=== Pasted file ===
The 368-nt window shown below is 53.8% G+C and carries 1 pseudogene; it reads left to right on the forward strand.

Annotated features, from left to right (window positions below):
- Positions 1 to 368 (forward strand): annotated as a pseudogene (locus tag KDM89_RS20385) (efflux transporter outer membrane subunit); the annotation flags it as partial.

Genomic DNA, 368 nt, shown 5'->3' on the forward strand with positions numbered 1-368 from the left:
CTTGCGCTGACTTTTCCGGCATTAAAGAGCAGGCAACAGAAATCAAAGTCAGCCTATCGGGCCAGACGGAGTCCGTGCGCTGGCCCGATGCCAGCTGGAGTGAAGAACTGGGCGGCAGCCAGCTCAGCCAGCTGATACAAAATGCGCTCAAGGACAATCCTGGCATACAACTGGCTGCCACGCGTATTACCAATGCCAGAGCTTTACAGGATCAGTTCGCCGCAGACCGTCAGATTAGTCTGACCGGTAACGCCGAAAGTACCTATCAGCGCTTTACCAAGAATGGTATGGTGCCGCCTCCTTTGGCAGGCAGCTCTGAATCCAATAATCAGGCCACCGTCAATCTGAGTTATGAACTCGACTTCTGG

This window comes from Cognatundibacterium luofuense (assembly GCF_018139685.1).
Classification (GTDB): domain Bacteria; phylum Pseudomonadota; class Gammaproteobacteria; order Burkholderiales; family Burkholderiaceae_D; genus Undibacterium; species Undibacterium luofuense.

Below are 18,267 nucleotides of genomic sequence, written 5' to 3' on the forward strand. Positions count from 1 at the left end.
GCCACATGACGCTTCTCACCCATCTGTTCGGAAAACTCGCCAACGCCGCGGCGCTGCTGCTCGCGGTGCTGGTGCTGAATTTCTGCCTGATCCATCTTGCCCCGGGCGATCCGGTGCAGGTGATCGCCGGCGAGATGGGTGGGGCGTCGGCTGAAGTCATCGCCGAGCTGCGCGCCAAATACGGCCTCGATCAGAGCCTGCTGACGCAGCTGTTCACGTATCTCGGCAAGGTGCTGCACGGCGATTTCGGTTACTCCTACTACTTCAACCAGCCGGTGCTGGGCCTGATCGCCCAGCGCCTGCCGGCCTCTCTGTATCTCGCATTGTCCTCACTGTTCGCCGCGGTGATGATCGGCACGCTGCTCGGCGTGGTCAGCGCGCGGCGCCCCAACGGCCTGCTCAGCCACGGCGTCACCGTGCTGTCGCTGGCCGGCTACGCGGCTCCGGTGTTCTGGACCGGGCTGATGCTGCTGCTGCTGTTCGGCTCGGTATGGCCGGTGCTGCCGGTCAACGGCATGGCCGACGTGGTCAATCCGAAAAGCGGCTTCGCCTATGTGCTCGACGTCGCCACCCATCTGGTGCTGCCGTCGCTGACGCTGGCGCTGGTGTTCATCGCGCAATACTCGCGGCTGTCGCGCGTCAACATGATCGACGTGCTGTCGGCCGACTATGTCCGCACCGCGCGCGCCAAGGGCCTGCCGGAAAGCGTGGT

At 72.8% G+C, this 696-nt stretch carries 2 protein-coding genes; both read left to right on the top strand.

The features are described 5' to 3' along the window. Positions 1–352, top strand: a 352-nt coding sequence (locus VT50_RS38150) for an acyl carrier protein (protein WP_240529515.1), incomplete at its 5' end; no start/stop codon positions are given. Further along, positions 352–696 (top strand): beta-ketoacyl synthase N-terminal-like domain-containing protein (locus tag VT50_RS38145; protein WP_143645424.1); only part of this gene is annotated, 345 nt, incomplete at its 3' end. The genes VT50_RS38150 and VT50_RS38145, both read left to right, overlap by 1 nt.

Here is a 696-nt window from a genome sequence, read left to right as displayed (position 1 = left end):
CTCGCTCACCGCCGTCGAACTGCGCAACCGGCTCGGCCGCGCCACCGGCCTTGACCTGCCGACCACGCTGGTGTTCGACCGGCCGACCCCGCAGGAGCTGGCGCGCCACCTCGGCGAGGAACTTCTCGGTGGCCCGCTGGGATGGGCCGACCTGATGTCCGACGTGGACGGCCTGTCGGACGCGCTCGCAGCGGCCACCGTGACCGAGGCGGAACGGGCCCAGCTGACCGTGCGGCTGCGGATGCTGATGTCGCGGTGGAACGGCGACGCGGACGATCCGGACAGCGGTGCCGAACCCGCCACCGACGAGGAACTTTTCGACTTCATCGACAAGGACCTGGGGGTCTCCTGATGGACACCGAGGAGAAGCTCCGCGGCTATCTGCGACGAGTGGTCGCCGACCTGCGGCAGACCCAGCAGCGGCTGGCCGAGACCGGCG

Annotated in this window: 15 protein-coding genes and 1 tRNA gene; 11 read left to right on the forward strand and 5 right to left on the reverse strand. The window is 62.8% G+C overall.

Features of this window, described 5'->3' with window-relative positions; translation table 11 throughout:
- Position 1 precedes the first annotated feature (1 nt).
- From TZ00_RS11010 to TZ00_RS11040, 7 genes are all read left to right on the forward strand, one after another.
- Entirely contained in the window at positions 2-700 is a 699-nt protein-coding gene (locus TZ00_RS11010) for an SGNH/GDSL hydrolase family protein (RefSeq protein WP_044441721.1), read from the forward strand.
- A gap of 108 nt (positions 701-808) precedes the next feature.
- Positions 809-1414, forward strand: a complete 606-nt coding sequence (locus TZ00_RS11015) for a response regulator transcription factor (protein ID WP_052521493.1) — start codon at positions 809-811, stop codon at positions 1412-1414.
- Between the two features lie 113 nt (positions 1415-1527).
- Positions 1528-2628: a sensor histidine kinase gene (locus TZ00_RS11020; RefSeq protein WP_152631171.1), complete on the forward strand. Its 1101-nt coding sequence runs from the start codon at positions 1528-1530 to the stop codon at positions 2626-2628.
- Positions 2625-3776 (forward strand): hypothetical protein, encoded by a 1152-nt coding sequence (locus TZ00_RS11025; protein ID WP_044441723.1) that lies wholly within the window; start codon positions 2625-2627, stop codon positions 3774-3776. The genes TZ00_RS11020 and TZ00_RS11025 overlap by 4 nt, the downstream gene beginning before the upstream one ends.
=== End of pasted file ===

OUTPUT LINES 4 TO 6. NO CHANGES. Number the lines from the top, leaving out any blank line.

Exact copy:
Genomic DNA, 368 nt, shown 5'->3' on the forward strand with positions numbered 1-368 from the left:
CTTGCGCTGACTTTTCCGGCATTAAAGAGCAGGCAACAGAAATCAAAGTCAGCCTATCGGGCCAGACGGAGTCCGTGCGCTGGCCCGATGCCAGCTGGAGTGAAGAACTGGGCGGCAGCCAGCTCAGCCAGCTGATACAAAATGCGCTCAAGGACAATCCTGGCATACAACTGGCTGCCACGCGTATTACCAATGCCAGAGCTTTACAGGATCAGTTCGCCGCAGACCGTCAGATTAGTCTGACCGGTAACGCCGAAAGTACCTATCAGCGCTTTACCAAGAATGGTATGGTGCCGCCTCCTTTGGCAGGCAGCTCTGAATCCAATAATCAGGCCACCGTCAATCTGAGTTATGAACTCGACTTCTGG

This window comes from Cognatundibacterium luofuense (assembly GCF_018139685.1).